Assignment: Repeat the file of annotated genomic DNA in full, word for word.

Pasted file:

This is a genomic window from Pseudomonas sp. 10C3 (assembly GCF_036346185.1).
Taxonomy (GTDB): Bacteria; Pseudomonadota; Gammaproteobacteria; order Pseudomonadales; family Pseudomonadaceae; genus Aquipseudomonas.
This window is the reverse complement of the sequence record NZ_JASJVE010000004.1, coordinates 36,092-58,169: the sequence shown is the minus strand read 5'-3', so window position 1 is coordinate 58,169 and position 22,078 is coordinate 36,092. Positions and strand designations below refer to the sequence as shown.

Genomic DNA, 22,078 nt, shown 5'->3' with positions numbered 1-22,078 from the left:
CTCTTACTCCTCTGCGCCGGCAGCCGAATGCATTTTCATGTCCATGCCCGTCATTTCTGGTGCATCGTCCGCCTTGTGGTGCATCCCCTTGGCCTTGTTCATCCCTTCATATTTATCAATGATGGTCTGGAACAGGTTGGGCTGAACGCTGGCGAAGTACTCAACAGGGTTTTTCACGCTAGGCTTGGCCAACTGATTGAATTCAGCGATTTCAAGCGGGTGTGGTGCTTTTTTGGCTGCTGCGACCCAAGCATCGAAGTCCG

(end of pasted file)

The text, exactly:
This is a genomic window from Pseudomonas sp. 10C3 (assembly GCF_036346185.1).
Taxonomy (GTDB): Bacteria; Pseudomonadota; Gammaproteobacteria; order Pseudomonadales; family Pseudomonadaceae; genus Aquipseudomonas.
This window is the reverse complement of the sequence record NZ_JASJVE010000004.1, coordinates 36,092-58,169: the sequence shown is the minus strand read 5'-3', so window position 1 is coordinate 58,169 and position 22,078 is coordinate 36,092. Positions and strand designations below refer to the sequence as shown.

Genomic DNA, 22,078 nt, shown 5'->3' with positions numbered 1-22,078 from the left:
CTCTTACTCCTCTGCGCCGGCAGCCGAATGCATTTTCATGTCCATGCCCGTCATTTCTGGTGCATCGTCCGCCTTGTGGTGCATCCCCTTGGCCTTGTTCATCCCTTCATATTTATCAATGATGGTCTGGAACAGGTTGGGCTGAACGCTGGCGAAGTACTCAACAGGGTTTTTCACGCTAGGCTTGGCCAACTGATTGAATTCAGCGATTTCAAGCGGGTGTGGTGCTTTTTTGGCTGCTGCGACCCAAGCATCGAAGTCCG